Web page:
Sustainable finance: a pathway to stability and resilience in the Global South

Posted on April, 30 2024

Low- and middle-income countries should be able to count on technical and financial support from Europe to develop credible sustainable finance frameworks, recommends the Commission’s expert group on sustainable finance.
The EU should provide low- and middle-income countries (LMICs) with targeted financial and technical support through a dedicated and well-resourced Sustainable Finance Advisory Hub, helping them develop credible sustainable finance frameworks (taxonomies, disclosure requirements, standards) while promoting interoperability, recommends a report prepared by a Commission’s High Level Expert Group composed of 20+ international senior experts from civil society, the finance sector, academia and observers from European and international institutions, including from the Global South.

As a member of the group, WWF supports the report’s recommendations, which aim to help low- and middle-income countries disproportionately vulnerable to climate change, to attract the sustainable finance and investment they need to become more resilient to climate- and nature-related risks. 
The report from the ‘High-Level Expert Group (HLEG) on Scaling up sustainable finance in low, and middle-income countries - which was set up by the Commission in June 2022, provides recommendations for transformative change by promoting sustainable finance and investment in LMICs, while nurturing the growth of local capital markets and the issuance of sustainability-related capital instruments.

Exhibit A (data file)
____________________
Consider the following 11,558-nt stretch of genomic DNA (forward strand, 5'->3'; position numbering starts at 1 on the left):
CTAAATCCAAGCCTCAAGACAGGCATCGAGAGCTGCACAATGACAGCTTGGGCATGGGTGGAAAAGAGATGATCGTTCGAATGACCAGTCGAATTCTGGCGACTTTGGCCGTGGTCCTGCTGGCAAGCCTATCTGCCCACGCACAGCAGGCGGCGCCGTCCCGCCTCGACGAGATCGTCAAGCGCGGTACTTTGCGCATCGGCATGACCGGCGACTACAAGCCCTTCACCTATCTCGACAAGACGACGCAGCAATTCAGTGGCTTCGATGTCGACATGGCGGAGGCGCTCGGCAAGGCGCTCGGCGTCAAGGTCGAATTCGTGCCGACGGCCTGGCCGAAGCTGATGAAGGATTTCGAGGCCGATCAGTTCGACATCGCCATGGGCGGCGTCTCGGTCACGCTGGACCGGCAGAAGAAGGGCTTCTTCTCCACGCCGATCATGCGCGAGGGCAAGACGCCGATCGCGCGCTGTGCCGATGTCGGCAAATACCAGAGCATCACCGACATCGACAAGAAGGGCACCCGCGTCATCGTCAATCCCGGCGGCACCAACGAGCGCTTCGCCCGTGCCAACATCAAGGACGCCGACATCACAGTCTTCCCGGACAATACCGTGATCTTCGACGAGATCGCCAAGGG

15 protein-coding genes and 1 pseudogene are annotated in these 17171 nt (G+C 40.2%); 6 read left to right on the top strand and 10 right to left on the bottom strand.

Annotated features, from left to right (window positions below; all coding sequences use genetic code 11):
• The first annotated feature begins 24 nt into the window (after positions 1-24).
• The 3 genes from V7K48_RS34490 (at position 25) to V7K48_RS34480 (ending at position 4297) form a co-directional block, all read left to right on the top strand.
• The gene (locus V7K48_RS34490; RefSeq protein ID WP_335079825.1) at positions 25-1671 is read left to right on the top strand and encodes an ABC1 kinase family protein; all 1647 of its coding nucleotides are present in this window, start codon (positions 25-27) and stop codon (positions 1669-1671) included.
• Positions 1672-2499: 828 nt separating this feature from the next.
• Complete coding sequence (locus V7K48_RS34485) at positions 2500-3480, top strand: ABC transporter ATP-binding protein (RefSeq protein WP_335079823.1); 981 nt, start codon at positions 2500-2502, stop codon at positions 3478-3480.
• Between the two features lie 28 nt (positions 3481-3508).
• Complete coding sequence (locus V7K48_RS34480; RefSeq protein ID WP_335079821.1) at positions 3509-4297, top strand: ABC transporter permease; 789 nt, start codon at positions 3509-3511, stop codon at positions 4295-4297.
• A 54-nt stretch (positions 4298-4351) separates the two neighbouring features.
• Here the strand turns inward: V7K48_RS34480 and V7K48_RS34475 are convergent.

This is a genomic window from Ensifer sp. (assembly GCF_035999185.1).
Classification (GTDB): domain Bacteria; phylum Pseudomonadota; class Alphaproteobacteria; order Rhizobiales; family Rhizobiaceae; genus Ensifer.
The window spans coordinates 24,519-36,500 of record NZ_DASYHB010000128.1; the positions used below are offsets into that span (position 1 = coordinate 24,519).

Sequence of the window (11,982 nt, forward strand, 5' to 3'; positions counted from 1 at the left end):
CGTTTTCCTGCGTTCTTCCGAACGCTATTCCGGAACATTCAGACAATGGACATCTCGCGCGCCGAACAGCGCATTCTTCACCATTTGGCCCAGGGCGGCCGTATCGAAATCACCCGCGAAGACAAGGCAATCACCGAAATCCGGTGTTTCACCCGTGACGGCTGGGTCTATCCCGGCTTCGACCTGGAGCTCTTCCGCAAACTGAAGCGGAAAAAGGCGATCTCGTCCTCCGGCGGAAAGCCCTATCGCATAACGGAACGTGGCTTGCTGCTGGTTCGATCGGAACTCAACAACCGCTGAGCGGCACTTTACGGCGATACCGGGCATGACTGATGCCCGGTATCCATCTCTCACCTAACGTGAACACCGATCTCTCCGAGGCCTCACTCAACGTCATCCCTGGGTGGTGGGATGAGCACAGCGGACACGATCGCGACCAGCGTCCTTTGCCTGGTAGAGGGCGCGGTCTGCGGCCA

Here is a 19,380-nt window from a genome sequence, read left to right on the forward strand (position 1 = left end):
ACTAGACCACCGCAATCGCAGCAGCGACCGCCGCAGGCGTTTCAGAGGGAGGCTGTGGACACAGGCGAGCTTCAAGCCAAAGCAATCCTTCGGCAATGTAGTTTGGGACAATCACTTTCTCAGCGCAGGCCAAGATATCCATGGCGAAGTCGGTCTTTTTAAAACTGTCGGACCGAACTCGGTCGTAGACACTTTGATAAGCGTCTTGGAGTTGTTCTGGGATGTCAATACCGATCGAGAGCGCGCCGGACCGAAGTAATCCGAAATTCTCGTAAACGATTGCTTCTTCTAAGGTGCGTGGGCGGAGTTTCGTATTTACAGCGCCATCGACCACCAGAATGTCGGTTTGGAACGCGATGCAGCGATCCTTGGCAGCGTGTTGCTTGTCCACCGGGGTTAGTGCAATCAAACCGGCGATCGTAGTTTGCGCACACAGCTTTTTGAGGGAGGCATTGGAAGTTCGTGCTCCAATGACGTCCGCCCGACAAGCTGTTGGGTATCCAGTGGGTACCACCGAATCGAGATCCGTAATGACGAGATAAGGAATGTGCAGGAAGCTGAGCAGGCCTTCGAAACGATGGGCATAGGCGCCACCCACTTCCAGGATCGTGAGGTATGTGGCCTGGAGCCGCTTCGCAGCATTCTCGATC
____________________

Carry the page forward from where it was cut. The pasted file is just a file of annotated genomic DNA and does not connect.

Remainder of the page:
Alice Ruhweza, Senior Director of Policy Influence and Engagement and member of the HLEG, commented:
‘We are delighted to present this new report, which provides an ambitious roadmap on how the EU can support low- and middle-income countries on their sustainable finance journey. Nine years on from the global commitments to the Paris Agreement and the sustainable development goals (SDGs), and with just six years left to change trajectory, not only are most of the targets off track, recent multiple crises have undone much of the progress that had already been achieved. Many LMICs require a full-scale injection of sustainable investment across the board to realise a just sustainable transition, from sustainable infrastructure to resilient agriculture, natural capital to health and education, climate adaptation to clean energy. We hope that the European Commission will swiftly implement the HLEG’s recommendations and support countries in the Global South through a dedicated and well-resourced Sustainable Finance Advisory Hub’. 
Maud Abelli, Lead WWF Greening Financial Regulation Initiative said:
Low- and middle-income countries are the most vulnerable to climate change and nature loss. Often, they are also the least able to afford investments that strengthen their resilience.  In line with the EU supporting its partner countries’ transition to a net zero, nature positive economy, it will be imperative to work together to protect financial stability by appropriately integrating climate- and nature-related considerations into financial banking and insurance regulation and supervision. Therefore, it is critical that the Sustainable Finance Advisory Hub also supports central banks, supervisors and financial institutions when it comes to integrating climate-related financial risks and environmental risk considerations in LMICs.”